Vision and hearing are standard on the to-do list of Michigan parents whose youngsters are heading to school. Making sure their teeth get a once-over by a trained professional may soon be added as well.
House Bill 4223 would require parents to make sure their children have at least a basic dental screening before they head to school.
Representative Scott VanSingel, R-Grant, a father himself, introduced the bill in May.
VanSingel said he had dismissed a request to introduce the legislation two years ago, because it sounded like “more government spending and something parents should do, anyway.”
But then he was asked: When was the last time he’d taken his daughter, then 6, to the dentist? The question surprised VanSingel. Dental care had not been the top of his mind, despite what appeared to be a bit of staining on her little teeth.
And after all, they were only baby teeth, right?
Rep. Scott VanSingel, R-Grant, has introduced a bill that would add dental screenings to the kind of medical clearance children would need for school. (courtesy photo)
“Several thousand dollars later” at dental offices, he quipped, VanSingel realized how dental decay can spread undetected in a young mouth. Children of even the most caring parents ‒ even educated, well-resourced parents ‒ may be missing an opportunity to avoid costly, painful and bigger health problems down the road, he said.
By some estimates, more than 1 in 4 children nationally have visible cavities by their first day of school.
According to one study, an estimated 51 million school hours are lost due to dental issues each year, though that number has been questioned. In another study, children with poor oral health were nearly 3 times more likely to miss school as a result of dental pain.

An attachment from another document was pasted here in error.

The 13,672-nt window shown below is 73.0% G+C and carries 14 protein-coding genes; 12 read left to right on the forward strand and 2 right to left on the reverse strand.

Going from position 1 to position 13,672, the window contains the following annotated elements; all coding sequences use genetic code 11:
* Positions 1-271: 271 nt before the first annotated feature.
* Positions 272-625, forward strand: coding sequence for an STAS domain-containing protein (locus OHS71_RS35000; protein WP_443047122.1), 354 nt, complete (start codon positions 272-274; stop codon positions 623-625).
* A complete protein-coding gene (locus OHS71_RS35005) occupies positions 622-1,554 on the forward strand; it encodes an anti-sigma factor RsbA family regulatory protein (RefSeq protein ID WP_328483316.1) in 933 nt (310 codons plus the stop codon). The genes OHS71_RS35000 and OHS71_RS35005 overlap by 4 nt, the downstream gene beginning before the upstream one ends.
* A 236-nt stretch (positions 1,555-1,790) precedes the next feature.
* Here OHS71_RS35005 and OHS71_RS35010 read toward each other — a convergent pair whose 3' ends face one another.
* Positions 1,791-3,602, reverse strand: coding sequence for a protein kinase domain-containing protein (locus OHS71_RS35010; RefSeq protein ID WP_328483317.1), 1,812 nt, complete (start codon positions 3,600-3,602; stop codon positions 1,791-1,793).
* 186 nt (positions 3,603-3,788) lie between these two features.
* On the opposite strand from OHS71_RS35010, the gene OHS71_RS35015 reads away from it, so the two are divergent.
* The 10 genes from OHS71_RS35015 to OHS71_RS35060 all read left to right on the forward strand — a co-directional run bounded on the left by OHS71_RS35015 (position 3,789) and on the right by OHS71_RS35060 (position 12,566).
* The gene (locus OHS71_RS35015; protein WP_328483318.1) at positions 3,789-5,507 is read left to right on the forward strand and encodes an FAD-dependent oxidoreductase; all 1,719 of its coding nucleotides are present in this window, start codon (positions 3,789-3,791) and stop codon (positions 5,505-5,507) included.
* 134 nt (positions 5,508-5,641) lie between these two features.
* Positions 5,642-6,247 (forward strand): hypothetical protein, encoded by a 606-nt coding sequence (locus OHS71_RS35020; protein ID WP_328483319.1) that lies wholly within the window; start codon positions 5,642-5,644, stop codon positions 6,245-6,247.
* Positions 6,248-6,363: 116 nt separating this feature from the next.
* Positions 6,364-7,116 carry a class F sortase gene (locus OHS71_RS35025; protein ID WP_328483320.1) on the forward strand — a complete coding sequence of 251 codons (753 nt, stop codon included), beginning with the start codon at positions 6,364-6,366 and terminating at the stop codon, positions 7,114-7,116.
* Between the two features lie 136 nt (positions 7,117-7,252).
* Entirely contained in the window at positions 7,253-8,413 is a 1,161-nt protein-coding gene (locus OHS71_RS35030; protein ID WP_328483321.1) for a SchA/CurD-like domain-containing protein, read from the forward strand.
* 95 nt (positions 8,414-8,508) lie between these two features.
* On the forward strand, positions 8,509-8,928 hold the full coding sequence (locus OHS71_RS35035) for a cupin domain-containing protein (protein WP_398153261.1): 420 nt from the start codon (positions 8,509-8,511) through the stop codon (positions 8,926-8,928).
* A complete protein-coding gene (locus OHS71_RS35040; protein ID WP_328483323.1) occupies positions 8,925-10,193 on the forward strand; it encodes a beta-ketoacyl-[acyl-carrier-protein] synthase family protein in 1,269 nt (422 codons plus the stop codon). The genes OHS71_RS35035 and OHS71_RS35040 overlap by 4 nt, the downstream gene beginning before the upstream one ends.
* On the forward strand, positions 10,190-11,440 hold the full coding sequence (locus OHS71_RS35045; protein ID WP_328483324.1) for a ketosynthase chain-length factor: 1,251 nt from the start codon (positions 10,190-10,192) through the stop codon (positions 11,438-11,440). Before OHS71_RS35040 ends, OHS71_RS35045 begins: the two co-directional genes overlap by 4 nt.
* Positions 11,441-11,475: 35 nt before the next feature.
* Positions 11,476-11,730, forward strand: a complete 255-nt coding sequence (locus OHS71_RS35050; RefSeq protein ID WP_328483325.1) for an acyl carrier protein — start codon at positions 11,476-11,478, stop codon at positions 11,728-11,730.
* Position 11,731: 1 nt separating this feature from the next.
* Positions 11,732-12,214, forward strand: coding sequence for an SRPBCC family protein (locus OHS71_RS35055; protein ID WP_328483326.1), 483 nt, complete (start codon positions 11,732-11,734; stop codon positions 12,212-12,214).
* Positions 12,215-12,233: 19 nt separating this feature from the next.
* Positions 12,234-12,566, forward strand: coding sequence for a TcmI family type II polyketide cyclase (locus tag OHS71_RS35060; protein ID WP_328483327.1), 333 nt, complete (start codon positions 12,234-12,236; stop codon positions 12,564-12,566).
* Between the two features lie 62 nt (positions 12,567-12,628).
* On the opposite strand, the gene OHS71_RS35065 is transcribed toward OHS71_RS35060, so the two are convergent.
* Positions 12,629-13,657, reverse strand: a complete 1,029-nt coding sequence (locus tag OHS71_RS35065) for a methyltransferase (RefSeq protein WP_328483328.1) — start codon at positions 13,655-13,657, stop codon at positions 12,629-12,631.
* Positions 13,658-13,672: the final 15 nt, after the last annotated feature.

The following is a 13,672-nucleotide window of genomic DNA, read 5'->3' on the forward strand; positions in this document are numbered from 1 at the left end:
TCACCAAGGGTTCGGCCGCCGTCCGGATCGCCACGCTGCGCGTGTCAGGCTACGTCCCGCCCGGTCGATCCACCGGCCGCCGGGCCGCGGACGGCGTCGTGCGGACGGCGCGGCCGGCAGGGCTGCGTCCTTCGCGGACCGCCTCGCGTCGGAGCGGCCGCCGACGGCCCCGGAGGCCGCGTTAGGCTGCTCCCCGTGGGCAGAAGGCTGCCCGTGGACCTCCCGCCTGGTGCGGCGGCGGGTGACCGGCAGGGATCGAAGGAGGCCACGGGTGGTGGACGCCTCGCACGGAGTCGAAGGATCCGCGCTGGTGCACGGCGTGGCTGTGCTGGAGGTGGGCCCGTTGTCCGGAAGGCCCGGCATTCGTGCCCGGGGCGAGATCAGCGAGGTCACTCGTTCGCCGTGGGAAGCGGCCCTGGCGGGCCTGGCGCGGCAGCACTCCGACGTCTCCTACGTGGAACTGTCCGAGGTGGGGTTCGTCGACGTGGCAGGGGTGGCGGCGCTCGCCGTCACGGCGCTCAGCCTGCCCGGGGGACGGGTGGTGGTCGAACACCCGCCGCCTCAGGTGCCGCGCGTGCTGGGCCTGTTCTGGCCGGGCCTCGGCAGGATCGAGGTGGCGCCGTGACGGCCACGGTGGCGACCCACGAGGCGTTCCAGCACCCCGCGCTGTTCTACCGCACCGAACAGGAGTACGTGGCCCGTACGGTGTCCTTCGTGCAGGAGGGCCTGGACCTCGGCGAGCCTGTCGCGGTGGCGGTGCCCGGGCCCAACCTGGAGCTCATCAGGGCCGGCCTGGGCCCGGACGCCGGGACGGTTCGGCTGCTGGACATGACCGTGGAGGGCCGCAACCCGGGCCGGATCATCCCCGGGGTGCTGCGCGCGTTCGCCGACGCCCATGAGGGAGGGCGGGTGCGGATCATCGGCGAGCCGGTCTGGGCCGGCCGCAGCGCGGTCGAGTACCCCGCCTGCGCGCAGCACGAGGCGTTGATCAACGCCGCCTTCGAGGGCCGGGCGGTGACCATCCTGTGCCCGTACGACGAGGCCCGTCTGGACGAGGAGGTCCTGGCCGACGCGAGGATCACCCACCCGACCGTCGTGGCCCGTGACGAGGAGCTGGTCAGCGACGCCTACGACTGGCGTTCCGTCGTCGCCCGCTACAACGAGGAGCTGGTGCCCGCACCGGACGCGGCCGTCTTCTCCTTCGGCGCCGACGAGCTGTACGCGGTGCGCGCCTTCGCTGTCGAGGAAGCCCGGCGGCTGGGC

If Michigan were to require dental screening, it would join 14 other states and Washington D.C., according to a report earlier this year by the Children's Dental Health Project, a Washington-based nonprofit advocating for children's access to dental care.
Michigan has set aside $5.2 million for vision and hearing screenings for nearly 1 million school children, according to a financial analysis by the nonpartisan House Fiscal Agency.
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Adding a dental screening for up to 30,000 children a year who do not have Medicaid or other health insurance could add another $1.7 million to the price tag, according to the same analysis.
VanSingel’s legislation does not prescribe who will do a screening ‒ a public health department or private office visit, for example. Healthy Kids Dental, Michigan’s dental plan for children on Medicaid, covers the cost for cleanings and follow-up care for low-income children. Other parents may have private insurance.
The cost to the state would include services by public health technicians and trained dental hygienists, rather than dentists. The bill doesn’t require follow-up care, nor does it set aside funds for it.
The goal, VanSingel said, is to open initial conversations with parents about oral health as part of an overall picture of health. From that point, the parents can make the decision on what steps they’ll take.
“Just get it done. We don’t care you how you do it,” he said.